Some homes and buildings may suffer from one or more of the following
environmental hazards. If necessary, we can recommend trustworthy, experienced professionals to address the following
Asbestos is a mineral fiber that can be positively identified only with
a special type of microscope. There are several types of asbestos fibers. In the past, asbestos was added to many products
to strengthen them and provide fire resistance and heat insulation. If disturbed, asbestos material may release asbestos fibers
which can be inhaled into the lungs. Asbestos material that crumbles easily if handled or which has been scraped, sawed, or
sanded into a powder is more likely to create a health hazard. Breathing high levels of asbestos fibers can lead to an increased
risk of lung cancer, mesothelioma (cancer of lining of chest and abdominal cavity), and asbestosis (lungs scarred with the
tissue). Houses built between 1930 and 1950 may have asbestos insulation. Most of today’s products do not contain asbestos.
If asbestos material is more than slightly damaged or you plan changes that might disturb it, you require a professional for
repair and removal. Before home remodeling, find out if asbestos is present. Excerpts from U.S. Environmental Protection
Agency “Asbestos and Vermiculite”. LEAD
Lead is a highly toxic metal used for many years in products in and around homes. Lead’s adverse health effects range
from behavioral problems and learning disabilities to seizures and death. Because their bodies are growing quickly, children
age 6 and under are at greatest risk. Primary sources of lead exposure for children are deteriorating lead-based paint, lead-contaminated
dust, and lead-contaminated residential soil. Lead might be present in any home built up until the 1940s. Rarely found in
source water, lead can enter tap water through corrosion of plumbing materials. Homes built before 1986 are more likely to
have lead pipes, joints, and solder. New homes are also at risk: even legally “lead-free” pipes can contain up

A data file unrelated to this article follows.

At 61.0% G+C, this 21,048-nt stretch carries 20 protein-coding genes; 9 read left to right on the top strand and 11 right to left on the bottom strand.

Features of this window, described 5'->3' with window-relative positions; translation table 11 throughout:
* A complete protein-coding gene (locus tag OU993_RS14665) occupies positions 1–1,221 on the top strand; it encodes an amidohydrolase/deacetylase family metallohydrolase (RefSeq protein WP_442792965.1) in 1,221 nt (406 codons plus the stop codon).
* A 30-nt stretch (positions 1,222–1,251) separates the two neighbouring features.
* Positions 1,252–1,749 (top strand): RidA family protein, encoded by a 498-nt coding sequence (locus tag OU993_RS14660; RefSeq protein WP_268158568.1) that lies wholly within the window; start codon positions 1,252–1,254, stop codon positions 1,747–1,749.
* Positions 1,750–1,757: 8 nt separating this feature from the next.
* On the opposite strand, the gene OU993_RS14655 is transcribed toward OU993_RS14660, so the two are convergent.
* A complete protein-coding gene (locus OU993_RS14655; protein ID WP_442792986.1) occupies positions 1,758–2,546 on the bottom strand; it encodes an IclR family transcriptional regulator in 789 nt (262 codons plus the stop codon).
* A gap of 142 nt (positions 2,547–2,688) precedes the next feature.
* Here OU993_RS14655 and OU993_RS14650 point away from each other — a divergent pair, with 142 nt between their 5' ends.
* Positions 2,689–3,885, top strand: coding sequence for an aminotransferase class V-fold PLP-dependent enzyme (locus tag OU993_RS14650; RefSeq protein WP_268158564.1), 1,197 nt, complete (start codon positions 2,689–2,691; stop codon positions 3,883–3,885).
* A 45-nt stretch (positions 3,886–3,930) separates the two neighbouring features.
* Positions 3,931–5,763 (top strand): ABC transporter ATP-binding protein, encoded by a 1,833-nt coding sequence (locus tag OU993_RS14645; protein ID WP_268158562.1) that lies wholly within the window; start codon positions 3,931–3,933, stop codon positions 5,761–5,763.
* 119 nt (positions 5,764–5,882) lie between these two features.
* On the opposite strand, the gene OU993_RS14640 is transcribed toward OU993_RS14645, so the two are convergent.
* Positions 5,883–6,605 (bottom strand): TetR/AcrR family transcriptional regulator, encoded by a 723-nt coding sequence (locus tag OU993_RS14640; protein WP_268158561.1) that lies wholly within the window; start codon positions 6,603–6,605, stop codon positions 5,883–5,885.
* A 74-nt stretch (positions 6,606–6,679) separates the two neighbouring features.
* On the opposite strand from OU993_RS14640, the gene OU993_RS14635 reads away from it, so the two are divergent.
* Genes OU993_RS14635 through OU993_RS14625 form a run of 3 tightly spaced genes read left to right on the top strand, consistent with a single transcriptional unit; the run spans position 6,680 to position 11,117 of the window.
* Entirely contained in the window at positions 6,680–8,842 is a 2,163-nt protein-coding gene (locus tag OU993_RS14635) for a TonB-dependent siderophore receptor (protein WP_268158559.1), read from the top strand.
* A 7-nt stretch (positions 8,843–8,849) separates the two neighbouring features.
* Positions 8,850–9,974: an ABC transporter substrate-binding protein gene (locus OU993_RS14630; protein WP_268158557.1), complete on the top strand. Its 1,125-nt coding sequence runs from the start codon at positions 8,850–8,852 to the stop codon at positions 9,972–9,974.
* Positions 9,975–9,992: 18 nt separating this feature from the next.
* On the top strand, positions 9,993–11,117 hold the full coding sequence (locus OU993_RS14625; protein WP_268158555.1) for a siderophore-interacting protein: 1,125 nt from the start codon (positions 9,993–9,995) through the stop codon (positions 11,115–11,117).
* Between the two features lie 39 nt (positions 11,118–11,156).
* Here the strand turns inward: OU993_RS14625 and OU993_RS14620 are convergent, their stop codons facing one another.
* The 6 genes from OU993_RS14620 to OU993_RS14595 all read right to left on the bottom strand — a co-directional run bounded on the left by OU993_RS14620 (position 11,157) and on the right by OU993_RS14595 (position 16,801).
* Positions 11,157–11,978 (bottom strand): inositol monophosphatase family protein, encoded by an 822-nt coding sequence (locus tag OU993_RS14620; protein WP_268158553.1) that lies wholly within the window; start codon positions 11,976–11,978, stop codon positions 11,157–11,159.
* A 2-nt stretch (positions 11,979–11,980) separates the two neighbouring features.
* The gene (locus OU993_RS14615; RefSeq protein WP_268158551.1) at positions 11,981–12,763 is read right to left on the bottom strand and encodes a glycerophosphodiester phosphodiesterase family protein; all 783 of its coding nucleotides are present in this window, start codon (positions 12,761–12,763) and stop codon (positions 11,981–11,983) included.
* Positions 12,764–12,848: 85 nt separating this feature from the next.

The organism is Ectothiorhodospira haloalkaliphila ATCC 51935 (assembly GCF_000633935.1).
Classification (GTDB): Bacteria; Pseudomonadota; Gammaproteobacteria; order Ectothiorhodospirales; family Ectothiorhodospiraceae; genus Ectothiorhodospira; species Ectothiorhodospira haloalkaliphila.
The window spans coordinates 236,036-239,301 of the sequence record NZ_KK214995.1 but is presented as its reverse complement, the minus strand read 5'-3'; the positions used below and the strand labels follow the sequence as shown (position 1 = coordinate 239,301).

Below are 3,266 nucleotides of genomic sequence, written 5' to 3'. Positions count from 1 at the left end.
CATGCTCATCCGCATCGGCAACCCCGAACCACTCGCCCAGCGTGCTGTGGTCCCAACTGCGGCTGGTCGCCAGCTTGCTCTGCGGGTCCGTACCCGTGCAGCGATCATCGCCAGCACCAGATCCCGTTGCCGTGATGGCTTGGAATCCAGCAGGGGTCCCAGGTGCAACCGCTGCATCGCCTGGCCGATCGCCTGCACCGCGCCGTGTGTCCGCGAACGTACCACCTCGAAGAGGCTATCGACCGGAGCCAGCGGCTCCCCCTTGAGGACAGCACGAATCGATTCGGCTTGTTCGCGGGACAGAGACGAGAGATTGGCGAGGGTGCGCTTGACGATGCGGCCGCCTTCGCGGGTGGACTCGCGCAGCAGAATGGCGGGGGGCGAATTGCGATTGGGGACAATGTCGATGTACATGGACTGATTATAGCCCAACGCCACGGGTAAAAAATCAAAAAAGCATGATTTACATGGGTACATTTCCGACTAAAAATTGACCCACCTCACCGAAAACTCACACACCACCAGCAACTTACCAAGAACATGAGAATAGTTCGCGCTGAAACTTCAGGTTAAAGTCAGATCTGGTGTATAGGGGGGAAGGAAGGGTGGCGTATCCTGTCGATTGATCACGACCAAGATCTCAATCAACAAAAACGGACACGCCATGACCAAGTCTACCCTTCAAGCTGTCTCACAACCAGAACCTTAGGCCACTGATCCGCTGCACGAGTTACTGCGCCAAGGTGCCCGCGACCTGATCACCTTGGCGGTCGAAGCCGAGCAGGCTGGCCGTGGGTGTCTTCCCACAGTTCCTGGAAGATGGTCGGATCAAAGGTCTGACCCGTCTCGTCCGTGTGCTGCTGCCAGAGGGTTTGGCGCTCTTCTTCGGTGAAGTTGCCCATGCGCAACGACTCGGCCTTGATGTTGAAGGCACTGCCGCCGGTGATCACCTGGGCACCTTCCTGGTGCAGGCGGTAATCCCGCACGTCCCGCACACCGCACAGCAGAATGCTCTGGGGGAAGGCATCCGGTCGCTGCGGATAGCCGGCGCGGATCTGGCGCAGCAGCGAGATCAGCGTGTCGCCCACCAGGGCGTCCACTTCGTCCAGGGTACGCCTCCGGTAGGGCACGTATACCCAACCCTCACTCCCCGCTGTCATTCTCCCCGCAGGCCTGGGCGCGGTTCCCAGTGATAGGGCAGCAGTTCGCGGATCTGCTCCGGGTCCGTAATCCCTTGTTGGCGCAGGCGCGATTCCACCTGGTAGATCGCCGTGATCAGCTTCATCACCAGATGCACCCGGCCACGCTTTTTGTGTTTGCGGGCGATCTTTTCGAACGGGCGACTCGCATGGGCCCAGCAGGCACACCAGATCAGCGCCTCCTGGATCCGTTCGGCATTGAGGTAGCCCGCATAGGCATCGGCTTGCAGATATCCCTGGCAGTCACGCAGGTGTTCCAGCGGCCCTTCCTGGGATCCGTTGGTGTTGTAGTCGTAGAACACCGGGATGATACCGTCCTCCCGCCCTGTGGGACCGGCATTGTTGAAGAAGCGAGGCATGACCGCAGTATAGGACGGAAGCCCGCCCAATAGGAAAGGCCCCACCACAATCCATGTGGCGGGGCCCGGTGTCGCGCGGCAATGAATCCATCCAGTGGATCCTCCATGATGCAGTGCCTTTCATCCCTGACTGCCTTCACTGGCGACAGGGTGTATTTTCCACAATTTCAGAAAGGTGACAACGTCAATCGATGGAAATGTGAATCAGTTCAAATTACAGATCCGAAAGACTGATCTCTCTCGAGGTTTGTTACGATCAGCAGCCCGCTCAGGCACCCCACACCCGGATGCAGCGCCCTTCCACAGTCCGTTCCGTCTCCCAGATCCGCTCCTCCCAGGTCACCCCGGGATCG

to 8 percent lead and leave significant amounts of lead in the water for the first several months after installation. Since
the 1980s, EPA and its federal partners have banned or limited lead used in consumer products, including residential paint.
Federal regulations limiting the amount of lead in paint sold for residential use started in 1978. If your property was built
before 1978 or you are considering remodeling, renovating, or repair, you may wish to think about lead inspection. Water quality
can be compromised by such other trace elements as iron, excess acidity, manganese, calcium, magnesium, mineral salts, hydrogen
sulfide, selenium, chromium, arsenic, mercury, and cadmium. Excerpts from U.S. Department of Environmental Protection,
“Lead in Paint, Dust, and Soil”. MOLD
(fungi) is present everywhere, indoors and outdoors. There are more than 100,000 species of mold, at least 1,000 of which
are common in America. Species of Cladosporium, Penicillium, and Aspergillus are some of the most commonly found species.
Mold most likely grows in bathrooms, basements, and anywhere else where there is dampness or water. Many types of mold routinely
encountered aren’t hazardous to healthy individuals. Too much exposure to mold may cause a worsening of such conditions
as asthma, hay fever, or other allergies. Fevers and breathing problems in a vulnerable individual are possible but unusual.
When moldy material becomes damaged or disturbed, spores, which are reproductive bodies similar to seeds, can be released
into the air. Exposure can occur if people inhale the spores, directly handle moldy material, or accidentally ingest the spores.
Since all molds need water to grow, mold can grow almost anywhere where there is high humidity, dampness, or water damage.
Most often molds are confined to areas near the water source. Removing the source of moisture through repairs or dehumidification
is crucial in preventing mold growth. Correcting underlying water damage and abating the affected area is the best way to
treat mold. If mold contamination is extensive, a professional abatement company may be needed. Excerpts from The New
York City Department of Health & Mental Hygiene, Environmental & Occupational Disease Epidemiology, “Facts About
WOOD DESTROYING ORGANISMS/INSECTS- Contact your
qualified pest inspector.Termites,
which play a positive role in recycling wood and plant
material, become a problem when they consume structural lumber. Every year thousands of U.S. housing units require termite
treatment. These pests cause serious damage to wooden structures and posts and can also attack stored food, household
furniture and books. Successful termite management require special skills, and including a working knowledge of building
construction and an understanding of termite biology and termite identification. In most cases, it is advisable to hire a
professional pest control company for the inspection and control of the problem.